Here is the way I usually follow to test a Wordpress install.

Information gathering

Get basic informations with WPScan:

wpscan -r --enumerate u --url

If it can’t retrieve the user list, try to use provided script stop_user_enumeration_bypass.rb For each user found, try to brute with basic passwords:

wpscan -r --url --wordlist /Wordlists/Passwords/best1050.txt --username <username>

If the version of Wordpress has been found, download it from the official archive directory:

Open the tested website and take a look at the source to find those strings: wp-content/themes and wp-content/plugins This could reveal more themes/plugins.


I already wrote a post about Amazon S3 buckets but they became so popular these last weeks that many people explain what is a bucket, what is the danger and how to exploit misconfiguration. My goal here is more: how/where to find those vulnerable buckets.

First I assume you already know the basics, if not, you can read the excellent article from Frans Rosen on Detectify.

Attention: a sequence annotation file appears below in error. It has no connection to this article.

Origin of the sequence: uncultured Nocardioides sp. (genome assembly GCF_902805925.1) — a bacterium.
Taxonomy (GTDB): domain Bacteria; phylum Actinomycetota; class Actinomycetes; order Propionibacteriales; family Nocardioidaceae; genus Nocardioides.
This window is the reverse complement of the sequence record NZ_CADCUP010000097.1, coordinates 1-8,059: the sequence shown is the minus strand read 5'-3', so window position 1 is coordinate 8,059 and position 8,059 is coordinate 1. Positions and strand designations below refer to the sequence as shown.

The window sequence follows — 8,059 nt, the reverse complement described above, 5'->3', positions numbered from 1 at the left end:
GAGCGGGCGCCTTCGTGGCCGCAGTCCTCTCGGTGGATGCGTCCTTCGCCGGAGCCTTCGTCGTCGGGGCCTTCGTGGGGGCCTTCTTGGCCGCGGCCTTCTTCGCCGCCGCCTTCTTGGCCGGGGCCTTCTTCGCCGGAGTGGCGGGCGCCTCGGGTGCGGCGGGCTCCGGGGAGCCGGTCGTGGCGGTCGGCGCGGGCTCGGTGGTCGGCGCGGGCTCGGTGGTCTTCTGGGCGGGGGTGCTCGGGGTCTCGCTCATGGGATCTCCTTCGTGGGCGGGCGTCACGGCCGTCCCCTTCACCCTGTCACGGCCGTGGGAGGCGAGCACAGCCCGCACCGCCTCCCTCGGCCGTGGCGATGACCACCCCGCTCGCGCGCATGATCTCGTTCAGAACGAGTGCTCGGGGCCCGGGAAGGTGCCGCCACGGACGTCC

• Find Amazon s3 buckets:
    s3-buckets-bruteforce /opt/SecLists/mine/s3-buckets.txt <project>-
    if found: s3-buckets-extractor <bucket>
  • Explore GitHub account:
    github-search -o <project> -r 1000 -s password
    gitrob analyze quizlet --no-color --no-server

Here is a non exhausted list of vulnerabilities that I use as a reminder with links for reference. It’s based on many different resources available on the Internet.


Actarus is a custom tool that can perform automatic recon and store all datas in a database. Afterwards you could consult/search keywords in it to find vulnerabilities or at least entry points.

After some months of inactivity, I finally decided to publicly release the source code of Actarus. I started this project to learn Symfony, now I hate it. Maybe someone will give him another chance to grow up.